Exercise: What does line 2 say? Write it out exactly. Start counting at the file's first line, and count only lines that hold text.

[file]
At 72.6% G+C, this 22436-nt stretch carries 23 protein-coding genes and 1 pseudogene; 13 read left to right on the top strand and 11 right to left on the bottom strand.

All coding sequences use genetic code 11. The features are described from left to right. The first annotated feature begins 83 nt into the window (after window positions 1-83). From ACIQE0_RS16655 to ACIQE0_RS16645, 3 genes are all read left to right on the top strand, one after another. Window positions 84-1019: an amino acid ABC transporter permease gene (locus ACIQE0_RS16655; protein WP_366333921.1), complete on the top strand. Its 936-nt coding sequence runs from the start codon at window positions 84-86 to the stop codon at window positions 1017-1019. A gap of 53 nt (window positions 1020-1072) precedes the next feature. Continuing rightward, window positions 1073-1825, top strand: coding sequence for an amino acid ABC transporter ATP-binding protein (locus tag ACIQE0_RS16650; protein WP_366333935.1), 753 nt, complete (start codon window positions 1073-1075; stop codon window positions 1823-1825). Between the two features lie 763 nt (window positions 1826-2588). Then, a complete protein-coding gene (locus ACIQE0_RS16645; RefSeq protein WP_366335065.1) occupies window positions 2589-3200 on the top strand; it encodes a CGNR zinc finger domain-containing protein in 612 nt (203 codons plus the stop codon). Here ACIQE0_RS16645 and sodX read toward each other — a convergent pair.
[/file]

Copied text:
All coding sequences use genetic code 11. The features are described from left to right. The first annotated feature begins 83 nt into the window (after window positions 1-83). From ACIQE0_RS16655 to ACIQE0_RS16645, 3 genes are all read left to right on the top strand, one after another. Window positions 84-1019: an amino acid ABC transporter permease gene (locus ACIQE0_RS16655; protein WP_366333921.1), complete on the top strand. Its 936-nt coding sequence runs from the start codon at window positions 84-86 to the stop codon at window positions 1017-1019. A gap of 53 nt (window positions 1020-1072) precedes the next feature. Continuing rightward, window positions 1073-1825, top strand: coding sequence for an amino acid ABC transporter ATP-binding protein (locus tag ACIQE0_RS16650; protein WP_366333935.1), 753 nt, complete (start codon window positions 1073-1075; stop codon window positions 1823-1825). Between the two features lie 763 nt (window positions 1826-2588). Then, a complete protein-coding gene (locus ACIQE0_RS16645; RefSeq protein WP_366335065.1) occupies window positions 2589-3200 on the top strand; it encodes a CGNR zinc finger domain-containing protein in 612 nt (203 codons plus the stop codon). Here ACIQE0_RS16645 and sodX read toward each other — a convergent pair.